"Belmont was our biggest rival. We had a lot of fun playing Belmont.

"Back in those days we played on some of the worst fields I have ever seen. We went to McKenzie, Tennessee to play Bethel. We got out there and Coach Dugan told Bethel's coach this mound is not right. All of the bases were off. There was a big ditch in left field in fair territory.

"We played at UT-Martin. I was pitching as a freshman. There was no grass in the infield or outfield. It was just red clay. And it was hot. I pitched a pretty good game, but we got beat 3-0. It turned out their ROTC sergeant was behind home plate as the umpire. And Coach Dugan measured the plate and said it was a softball plate, not a baseball plate.

"At Sewanee there wouldn't be a leaf on a tree. The flowers were blooming around Nashville. But on the mountain at Sewanee the temperature was in the 40s. When you looked at the outfield you could only see the top of the center fielder."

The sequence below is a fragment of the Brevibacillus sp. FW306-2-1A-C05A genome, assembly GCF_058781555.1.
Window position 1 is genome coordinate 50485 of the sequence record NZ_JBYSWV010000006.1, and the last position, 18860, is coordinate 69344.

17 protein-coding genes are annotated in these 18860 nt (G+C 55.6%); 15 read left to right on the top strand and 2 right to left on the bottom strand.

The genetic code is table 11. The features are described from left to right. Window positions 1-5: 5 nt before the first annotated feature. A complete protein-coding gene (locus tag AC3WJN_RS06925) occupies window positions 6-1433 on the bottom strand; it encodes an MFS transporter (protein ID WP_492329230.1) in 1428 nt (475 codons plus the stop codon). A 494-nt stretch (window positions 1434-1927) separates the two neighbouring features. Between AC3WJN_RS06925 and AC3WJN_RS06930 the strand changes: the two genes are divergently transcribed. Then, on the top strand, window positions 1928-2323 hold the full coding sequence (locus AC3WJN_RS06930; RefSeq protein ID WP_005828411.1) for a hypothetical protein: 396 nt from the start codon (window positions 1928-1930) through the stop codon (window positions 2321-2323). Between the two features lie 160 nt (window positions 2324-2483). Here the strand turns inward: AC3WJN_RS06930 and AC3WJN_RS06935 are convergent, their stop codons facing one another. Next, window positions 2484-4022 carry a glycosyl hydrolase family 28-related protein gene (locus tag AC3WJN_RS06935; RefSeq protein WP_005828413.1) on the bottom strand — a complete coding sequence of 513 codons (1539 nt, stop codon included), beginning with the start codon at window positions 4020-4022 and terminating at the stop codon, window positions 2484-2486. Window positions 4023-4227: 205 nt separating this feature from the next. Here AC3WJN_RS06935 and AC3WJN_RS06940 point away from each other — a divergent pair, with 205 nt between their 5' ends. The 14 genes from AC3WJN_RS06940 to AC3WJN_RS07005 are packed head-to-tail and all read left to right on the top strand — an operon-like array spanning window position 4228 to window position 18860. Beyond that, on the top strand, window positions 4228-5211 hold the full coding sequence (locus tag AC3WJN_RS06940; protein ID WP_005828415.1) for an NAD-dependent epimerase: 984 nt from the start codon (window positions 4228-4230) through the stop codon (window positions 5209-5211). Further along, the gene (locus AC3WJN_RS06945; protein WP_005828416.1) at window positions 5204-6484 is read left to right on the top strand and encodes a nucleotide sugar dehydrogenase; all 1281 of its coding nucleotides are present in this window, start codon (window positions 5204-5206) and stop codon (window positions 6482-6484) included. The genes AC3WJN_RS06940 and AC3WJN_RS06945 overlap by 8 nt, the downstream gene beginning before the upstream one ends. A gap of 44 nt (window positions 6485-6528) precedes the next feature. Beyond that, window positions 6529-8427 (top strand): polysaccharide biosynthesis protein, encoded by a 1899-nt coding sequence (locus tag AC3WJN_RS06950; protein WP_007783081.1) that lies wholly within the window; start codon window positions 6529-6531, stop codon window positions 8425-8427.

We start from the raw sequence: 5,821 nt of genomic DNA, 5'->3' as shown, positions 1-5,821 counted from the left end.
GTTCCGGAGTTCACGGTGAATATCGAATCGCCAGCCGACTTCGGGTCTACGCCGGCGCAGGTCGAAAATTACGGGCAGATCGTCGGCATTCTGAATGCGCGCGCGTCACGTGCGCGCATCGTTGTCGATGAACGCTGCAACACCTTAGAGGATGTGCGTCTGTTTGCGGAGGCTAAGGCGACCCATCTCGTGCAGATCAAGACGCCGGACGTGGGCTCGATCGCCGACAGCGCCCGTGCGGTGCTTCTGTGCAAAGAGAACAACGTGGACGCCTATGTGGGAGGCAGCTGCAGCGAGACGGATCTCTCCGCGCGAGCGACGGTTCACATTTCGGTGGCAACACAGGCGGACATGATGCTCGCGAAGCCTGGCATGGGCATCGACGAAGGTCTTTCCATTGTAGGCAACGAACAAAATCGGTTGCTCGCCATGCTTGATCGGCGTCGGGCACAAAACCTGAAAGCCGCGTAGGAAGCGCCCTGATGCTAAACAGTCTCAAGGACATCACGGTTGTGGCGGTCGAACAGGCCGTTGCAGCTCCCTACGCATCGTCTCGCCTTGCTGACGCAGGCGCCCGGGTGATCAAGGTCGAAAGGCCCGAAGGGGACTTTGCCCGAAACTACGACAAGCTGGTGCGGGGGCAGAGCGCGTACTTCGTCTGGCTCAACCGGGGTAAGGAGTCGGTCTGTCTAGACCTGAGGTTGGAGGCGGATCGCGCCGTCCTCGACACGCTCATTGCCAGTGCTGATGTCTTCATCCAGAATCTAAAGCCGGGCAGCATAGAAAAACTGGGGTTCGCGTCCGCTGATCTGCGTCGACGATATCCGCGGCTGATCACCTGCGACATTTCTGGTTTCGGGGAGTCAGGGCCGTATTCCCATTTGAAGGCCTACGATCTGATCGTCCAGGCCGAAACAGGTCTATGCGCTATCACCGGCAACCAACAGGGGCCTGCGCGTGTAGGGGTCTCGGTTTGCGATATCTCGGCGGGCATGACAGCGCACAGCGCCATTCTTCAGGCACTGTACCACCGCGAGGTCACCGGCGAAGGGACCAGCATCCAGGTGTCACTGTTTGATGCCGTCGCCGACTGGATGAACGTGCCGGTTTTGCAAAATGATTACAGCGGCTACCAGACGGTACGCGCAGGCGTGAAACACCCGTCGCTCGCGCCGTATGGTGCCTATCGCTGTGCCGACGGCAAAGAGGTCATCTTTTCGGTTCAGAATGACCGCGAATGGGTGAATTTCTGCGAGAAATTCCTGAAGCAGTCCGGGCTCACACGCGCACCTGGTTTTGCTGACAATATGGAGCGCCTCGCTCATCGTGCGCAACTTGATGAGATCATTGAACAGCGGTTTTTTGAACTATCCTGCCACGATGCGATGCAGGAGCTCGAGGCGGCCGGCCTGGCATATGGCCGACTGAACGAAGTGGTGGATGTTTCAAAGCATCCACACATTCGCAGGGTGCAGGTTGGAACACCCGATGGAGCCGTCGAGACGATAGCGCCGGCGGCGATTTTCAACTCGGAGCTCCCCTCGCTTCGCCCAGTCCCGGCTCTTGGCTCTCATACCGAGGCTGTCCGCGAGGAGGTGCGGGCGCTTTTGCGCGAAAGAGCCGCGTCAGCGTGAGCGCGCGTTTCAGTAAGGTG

Who had the biggest influence on you during your athletic career at Lipscomb? How?

"Coach Dugan. I think Coach Dugan was a little ahead of his time in baseball in the 60s. He knew a lot of baseball and he got it over to his players. He had more knowledge about baseball than anybody I had ever played with.

"He was a detail man. That was what I liked about him. He gave me the best compliment I probably ever had in sports. He was speaking at a banquet and he told everyone there I gave 100 percent in every game and in every practice. I did play hard and I practiced hard. He required that and I liked that.

"I never ran so much in my life as I did at Lipscomb. He ran us to death. At the end of practice he would get out in center field. We would start at the right field foul pole and run past him to the left field foul pole. He would throw a ball in the air then and if you could catch it you could go inside. But he always threw the ball where you couldn't catch it."

What is your fondest non-athletic memory from your time at Lipscomb?

"Being a freshman it was hard to fit in, but I became lifelong friends with my teammates. I talked with one in Montgomery, Alabama a few days ago.